Medical Cannabis

FAQ About Cannabis

What is Cannabis? 

Cannabis, also known as marijuana, is a plant that is grown in many parts of the world today. The Cannabis plant produces a resin containing compounds called cannabinoids. Cannabinoids are active chemicals in Cannabis that cause drug-like effects throughout the body, including the central nervous system and the immune system.

What Are the Active Ingredients in Medicinal Marijuana?

The two main components of marijuana are: 9-Tetrahydrocannabinol (THC) and Cannabidiol (CBD):

  • THC produces the psychoactive effects of marijuana. It also has analgesic, anti-nausea, appetite stimulant and anti-spastic effects.
  • CBD does not cause psychoactive effects. It has neuroprotective, anti-inflammatory, anti-anxiety, anti-epileptic and anti-psychotic properties.

Is Medical Cannabis Legal in Canada?

Doctors can now issue Medical Documents to authorize patients to purchase medical cannabis from a Canadian Licensed Producer  (LP). The decision of which licensed producer to use is up to the person who is given authorization by their physician. Visit the Health Canada website to learn more about Canadian Licensed Producers and the process to get authorization. 

Since 2013, federal regulations have allowed Canadians with medical documentation to access herbal cannabis from Canadian LPs.

Who Can Get Medical Cannabis Authorization?

Each patient is assessed individually by a medical doctor. If the doctor determines the patient is a suitable candidate for medical cannabis they will be given a medical document that provides authorization to contact a Canadian LP.  

Do I have to smoke my medical cannabis?

There are diverse ways to consume medical cannabis, including vaporizing, and consuming oils and other derivative products. One method of consumption may be more helpful for managing a specific symptom, than another. The LP can assist you in finding the mode of consumption that would work best for you.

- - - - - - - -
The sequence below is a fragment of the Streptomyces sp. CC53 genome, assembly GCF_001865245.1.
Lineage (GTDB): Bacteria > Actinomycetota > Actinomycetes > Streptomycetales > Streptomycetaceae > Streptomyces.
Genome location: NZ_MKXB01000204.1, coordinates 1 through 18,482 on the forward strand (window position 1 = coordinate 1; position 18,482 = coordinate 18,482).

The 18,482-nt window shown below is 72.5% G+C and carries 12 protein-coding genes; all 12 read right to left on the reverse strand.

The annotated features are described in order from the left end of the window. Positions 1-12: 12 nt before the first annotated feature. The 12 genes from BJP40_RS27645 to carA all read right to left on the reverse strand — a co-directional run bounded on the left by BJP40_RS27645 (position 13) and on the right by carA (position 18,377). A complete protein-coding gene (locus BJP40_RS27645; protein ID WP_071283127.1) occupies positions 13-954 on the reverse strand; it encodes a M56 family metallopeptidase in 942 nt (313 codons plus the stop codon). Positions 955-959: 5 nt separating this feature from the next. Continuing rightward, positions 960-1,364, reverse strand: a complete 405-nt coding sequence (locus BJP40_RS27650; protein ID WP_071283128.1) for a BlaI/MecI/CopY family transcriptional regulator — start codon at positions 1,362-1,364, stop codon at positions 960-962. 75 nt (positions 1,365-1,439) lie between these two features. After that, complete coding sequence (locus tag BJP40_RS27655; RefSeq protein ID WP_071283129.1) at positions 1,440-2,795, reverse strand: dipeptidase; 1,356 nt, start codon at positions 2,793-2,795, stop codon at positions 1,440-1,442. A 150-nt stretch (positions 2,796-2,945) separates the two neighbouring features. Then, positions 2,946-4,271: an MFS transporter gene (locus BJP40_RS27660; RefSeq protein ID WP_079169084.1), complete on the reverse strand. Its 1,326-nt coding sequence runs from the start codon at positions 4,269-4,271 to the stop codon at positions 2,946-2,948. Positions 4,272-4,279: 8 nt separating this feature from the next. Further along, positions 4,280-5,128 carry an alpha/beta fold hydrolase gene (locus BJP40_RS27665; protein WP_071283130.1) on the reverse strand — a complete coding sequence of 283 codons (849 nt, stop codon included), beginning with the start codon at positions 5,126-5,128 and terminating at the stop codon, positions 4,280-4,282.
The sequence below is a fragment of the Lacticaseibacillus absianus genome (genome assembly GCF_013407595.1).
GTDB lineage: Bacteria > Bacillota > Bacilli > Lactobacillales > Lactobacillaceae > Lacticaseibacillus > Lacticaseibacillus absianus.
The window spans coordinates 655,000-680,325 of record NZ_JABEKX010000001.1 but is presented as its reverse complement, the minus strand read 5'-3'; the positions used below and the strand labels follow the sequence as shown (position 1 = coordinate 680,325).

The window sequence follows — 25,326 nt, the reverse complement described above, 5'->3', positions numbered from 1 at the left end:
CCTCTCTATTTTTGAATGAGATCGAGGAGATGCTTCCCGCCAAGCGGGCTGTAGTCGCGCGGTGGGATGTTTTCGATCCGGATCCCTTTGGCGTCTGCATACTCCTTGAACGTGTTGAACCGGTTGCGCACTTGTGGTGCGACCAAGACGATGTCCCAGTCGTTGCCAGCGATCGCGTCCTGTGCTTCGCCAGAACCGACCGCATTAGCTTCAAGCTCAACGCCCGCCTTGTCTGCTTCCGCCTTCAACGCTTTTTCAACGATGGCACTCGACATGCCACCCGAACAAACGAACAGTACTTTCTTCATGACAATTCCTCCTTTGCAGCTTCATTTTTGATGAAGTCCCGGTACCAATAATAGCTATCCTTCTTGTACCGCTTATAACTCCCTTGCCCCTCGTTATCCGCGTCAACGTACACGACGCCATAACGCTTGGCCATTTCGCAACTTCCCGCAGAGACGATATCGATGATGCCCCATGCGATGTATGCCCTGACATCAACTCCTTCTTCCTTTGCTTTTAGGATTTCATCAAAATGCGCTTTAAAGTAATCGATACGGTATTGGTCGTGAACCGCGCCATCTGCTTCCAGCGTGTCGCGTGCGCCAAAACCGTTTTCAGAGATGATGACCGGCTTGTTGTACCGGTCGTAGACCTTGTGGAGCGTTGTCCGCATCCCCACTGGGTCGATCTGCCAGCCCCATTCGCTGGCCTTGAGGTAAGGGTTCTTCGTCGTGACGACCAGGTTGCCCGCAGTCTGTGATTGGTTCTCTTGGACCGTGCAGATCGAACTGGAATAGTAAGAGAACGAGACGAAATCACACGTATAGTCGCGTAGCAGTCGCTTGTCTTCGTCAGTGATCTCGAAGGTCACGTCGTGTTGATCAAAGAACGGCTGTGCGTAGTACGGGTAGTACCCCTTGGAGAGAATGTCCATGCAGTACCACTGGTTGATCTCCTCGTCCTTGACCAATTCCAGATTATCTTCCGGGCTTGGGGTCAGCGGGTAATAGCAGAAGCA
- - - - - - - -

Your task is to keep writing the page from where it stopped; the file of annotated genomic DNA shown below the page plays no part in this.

How do I choose the right strain for my condition and symptoms?

The therapeutic effects of cannabis vary according to the content and ratio of THC and CBD compounds of the specific strain type. Typically an educator associated with the LP can assist you in choosing the strain that is most appropriate to help you manage your symptoms.

What is a vaporizer? What is vaporizing?

Vaporizers are the logical choice for moderate to experienced and/or health-conscious cannabis consumers. A vaporizer steadily heats herbs to a temperature that is high enough to extract THC, CBD, and other cannabinoids but too low for the potentially harmful toxins that are released during combustion; essentially, vaporization eliminates some of the health risks associated with smoking. This improvement comes with an equally significant reduction in odor, which is generally the first acknowledgement of first-time vaporizer users. There is a diverse landscape of vaporizer models and the market is only expanding as the technology improves. 

How do I travel with my cannabis? 

You are allowed to carry with you the lesser of (a) thirty times your daily limit of cannabis (as set out in your medical document), or (b)  150 grams. 

For air travel, we recommend contacting your airline to find out what their policy is regarding travelling with medical cannabis, within Canada. If they allow for it, you should be able to declare your medical cannabis and store it safely in your carry-on luggage. 

In any case, your medical cannabis should always be in its original packaging with your patient label intact .